On 1/8/1920 a Buffalo, New York firefighter died from the injuries he sustained after he was overcome by smoke, and fell off a roof. While searching the roof of a building at 145-147 Seneca Street, members became cut off from the ladder. He was leaning over a brick wall calling for help. As he reached for the ladder he was overcome by smoke and fell 25 feet, landing on another roof below.
On 1/8/1928 a York, Pennsylvania firefighter died “while operating at a fire involving a commercial garage, he was crushed to death after an explosion on the second floor of the burning building blew a wall out on top of him.”
On 1/8/1930 a New Haven, Connecticut firefighter “died of injuries suffered on January 7th at an ammonia leak in the Meat Market of E. Schoenberger & Sons, 360 State Street. He was in the basement with other members of his company to control the leak when the ammonia tank exploded. He was struck in the head with a flying piece of metal and found unconscious in the toxic ammonia atmosphere.”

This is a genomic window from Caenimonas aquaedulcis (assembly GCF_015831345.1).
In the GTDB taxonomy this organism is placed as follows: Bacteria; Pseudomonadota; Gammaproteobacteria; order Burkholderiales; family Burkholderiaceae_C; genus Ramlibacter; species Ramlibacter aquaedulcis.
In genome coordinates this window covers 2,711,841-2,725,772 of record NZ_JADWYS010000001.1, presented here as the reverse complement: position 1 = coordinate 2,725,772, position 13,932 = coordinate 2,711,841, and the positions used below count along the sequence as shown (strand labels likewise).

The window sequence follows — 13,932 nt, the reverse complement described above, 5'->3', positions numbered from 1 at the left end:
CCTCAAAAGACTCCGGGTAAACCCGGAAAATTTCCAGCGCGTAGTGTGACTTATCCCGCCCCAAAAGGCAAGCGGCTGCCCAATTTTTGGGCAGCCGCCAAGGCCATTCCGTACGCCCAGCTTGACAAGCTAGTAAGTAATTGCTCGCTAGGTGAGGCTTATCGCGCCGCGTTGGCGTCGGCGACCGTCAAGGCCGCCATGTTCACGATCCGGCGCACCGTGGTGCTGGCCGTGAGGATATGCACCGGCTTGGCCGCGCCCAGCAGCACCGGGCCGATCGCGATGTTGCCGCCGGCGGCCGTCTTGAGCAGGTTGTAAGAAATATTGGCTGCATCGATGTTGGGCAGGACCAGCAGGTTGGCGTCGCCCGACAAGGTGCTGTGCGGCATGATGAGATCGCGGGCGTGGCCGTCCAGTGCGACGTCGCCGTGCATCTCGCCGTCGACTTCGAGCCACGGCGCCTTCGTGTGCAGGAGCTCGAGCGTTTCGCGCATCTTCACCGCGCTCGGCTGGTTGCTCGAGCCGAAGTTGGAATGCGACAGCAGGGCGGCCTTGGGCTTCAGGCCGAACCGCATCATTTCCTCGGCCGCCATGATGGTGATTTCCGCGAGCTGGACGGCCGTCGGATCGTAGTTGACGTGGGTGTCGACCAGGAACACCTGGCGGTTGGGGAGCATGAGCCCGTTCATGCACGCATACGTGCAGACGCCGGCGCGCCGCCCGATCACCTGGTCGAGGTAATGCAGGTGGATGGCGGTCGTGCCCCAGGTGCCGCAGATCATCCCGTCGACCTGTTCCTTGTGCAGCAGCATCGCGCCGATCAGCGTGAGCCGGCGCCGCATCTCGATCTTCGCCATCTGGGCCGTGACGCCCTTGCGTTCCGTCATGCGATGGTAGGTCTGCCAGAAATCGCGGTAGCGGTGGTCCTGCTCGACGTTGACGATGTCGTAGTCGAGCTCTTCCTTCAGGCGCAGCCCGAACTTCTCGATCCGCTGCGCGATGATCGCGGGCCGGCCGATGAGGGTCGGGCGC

On 1/8/1933 a Racine, Wisconsin died during a stubborn and smoky fire involving a fruit store. He entered a rear door leading to the smoke-filled cellar just ahead of two other firefighters. After a short time, he became separated from the two men and was declared missing. A rescue team entered the basement and found him lying unconscious in about a foot of water. A large piece of wood had fallen on him, apparently dislodging his mask.”
On 1/8/1960 a Manhattan, New York (FDNY) firefighter “died as a result of injuries sustained while operating at a single-alarm fire at Box # 66-75-563, 8th Avenue.